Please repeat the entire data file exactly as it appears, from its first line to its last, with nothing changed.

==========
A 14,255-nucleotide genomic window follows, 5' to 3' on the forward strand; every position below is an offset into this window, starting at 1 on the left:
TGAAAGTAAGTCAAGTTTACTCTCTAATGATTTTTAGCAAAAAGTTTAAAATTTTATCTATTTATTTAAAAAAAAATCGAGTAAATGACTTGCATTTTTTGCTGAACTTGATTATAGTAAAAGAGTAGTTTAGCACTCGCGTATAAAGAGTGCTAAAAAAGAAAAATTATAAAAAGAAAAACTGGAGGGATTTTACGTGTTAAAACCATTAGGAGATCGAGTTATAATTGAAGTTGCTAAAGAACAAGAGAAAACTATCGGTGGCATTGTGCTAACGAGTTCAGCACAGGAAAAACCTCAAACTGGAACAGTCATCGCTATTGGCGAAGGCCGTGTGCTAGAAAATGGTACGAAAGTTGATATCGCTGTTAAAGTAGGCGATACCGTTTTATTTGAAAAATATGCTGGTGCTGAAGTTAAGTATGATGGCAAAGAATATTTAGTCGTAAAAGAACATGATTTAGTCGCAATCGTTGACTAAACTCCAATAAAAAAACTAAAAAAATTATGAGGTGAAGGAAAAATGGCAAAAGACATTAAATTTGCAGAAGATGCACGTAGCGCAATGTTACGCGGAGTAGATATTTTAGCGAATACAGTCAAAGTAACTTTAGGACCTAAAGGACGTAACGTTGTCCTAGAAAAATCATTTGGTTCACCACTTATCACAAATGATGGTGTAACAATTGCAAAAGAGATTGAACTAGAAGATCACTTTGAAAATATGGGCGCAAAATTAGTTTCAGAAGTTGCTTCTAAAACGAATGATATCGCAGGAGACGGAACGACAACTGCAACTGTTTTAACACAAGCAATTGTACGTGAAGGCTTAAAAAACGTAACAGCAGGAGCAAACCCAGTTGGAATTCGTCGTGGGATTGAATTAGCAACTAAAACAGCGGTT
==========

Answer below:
A 14,255-nucleotide genomic window follows, 5' to 3' on the forward strand; every position below is an offset into this window, starting at 1 on the left:
TGAAAGTAAGTCAAGTTTACTCTCTAATGATTTTTAGCAAAAAGTTTAAAATTTTATCTATTTATTTAAAAAAAAATCGAGTAAATGACTTGCATTTTTTGCTGAACTTGATTATAGTAAAAGAGTAGTTTAGCACTCGCGTATAAAGAGTGCTAAAAAAGAAAAATTATAAAAAGAAAAACTGGAGGGATTTTACGTGTTAAAACCATTAGGAGATCGAGTTATAATTGAAGTTGCTAAAGAACAAGAGAAAACTATCGGTGGCATTGTGCTAACGAGTTCAGCACAGGAAAAACCTCAAACTGGAACAGTCATCGCTATTGGCGAAGGCCGTGTGCTAGAAAATGGTACGAAAGTTGATATCGCTGTTAAAGTAGGCGATACCGTTTTATTTGAAAAATATGCTGGTGCTGAAGTTAAGTATGATGGCAAAGAATATTTAGTCGTAAAAGAACATGATTTAGTCGCAATCGTTGACTAAACTCCAATAAAAAAACTAAAAAAATTATGAGGTGAAGGAAAAATGGCAAAAGACATTAAATTTGCAGAAGATGCACGTAGCGCAATGTTACGCGGAGTAGATATTTTAGCGAATACAGTCAAAGTAACTTTAGGACCTAAAGGACGTAACGTTGTCCTAGAAAAATCATTTGGTTCACCACTTATCACAAATGATGGTGTAACAATTGCAAAAGAGATTGAACTAGAAGATCACTTTGAAAATATGGGCGCAAAATTAGTTTCAGAAGTTGCTTCTAAAACGAATGATATCGCAGGAGACGGAACGACAACTGCAACTGTTTTAACACAAGCAATTGTACGTGAAGGCTTAAAAAACGTAACAGCAGGAGCAAACCCAGTTGGAATTCGTCGTGGGATTGAATTAGCAACTAAAACAGCGGTT